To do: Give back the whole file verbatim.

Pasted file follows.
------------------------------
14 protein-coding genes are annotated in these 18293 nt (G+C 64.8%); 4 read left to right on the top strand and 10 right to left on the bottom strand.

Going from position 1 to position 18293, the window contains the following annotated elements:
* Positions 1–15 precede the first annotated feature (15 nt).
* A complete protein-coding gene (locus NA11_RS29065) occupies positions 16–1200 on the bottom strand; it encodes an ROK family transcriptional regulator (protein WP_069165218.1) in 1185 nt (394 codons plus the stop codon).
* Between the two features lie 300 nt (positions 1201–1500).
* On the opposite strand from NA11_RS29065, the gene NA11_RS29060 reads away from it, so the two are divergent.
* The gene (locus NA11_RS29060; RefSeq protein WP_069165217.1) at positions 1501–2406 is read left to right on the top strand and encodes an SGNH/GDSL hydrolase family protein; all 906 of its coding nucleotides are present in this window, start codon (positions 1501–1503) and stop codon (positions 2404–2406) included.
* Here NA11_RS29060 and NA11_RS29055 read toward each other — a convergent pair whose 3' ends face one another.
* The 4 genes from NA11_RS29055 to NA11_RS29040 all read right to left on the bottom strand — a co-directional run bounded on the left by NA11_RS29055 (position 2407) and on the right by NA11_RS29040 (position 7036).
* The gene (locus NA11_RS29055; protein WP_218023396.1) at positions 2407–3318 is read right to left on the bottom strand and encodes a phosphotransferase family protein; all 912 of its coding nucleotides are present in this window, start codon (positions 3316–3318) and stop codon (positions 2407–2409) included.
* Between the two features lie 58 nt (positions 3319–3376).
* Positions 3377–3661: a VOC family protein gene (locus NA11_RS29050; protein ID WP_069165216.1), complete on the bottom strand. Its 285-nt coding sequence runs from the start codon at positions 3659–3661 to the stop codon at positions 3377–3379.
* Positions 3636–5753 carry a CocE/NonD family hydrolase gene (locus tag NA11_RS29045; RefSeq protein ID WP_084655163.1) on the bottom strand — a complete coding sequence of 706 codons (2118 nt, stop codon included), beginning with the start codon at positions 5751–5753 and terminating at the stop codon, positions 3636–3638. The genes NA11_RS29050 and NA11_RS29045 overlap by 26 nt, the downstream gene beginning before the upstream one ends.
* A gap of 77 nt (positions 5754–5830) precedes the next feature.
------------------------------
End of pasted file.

14 protein-coding genes are annotated in these 18293 nt (G+C 64.8%); 4 read left to right on the top strand and 10 right to left on the bottom strand.

Going from position 1 to position 18293, the window contains the following annotated elements:
* Positions 1–15 precede the first annotated feature (15 nt).
* A complete protein-coding gene (locus NA11_RS29065) occupies positions 16–1200 on the bottom strand; it encodes an ROK family transcriptional regulator (protein WP_069165218.1) in 1185 nt (394 codons plus the stop codon).
* Between the two features lie 300 nt (positions 1201–1500).
* On the opposite strand from NA11_RS29065, the gene NA11_RS29060 reads away from it, so the two are divergent.
* The gene (locus NA11_RS29060; RefSeq protein WP_069165217.1) at positions 1501–2406 is read left to right on the top strand and encodes an SGNH/GDSL hydrolase family protein; all 906 of its coding nucleotides are present in this window, start codon (positions 1501–1503) and stop codon (positions 2404–2406) included.
* Here NA11_RS29060 and NA11_RS29055 read toward each other — a convergent pair whose 3' ends face one another.
* The 4 genes from NA11_RS29055 to NA11_RS29040 all read right to left on the bottom strand — a co-directional run bounded on the left by NA11_RS29055 (position 2407) and on the right by NA11_RS29040 (position 7036).
* The gene (locus NA11_RS29055; protein WP_218023396.1) at positions 2407–3318 is read right to left on the bottom strand and encodes a phosphotransferase family protein; all 912 of its coding nucleotides are present in this window, start codon (positions 3316–3318) and stop codon (positions 2407–2409) included.
* Between the two features lie 58 nt (positions 3319–3376).
* Positions 3377–3661: a VOC family protein gene (locus NA11_RS29050; protein ID WP_069165216.1), complete on the bottom strand. Its 285-nt coding sequence runs from the start codon at positions 3659–3661 to the stop codon at positions 3377–3379.
* Positions 3636–5753 carry a CocE/NonD family hydrolase gene (locus tag NA11_RS29045; RefSeq protein ID WP_084655163.1) on the bottom strand — a complete coding sequence of 706 codons (2118 nt, stop codon included), beginning with the start codon at positions 5751–5753 and terminating at the stop codon, positions 3636–3638. The genes NA11_RS29050 and NA11_RS29045 overlap by 26 nt, the downstream gene beginning before the upstream one ends.
* A gap of 77 nt (positions 5754–5830) precedes the next feature.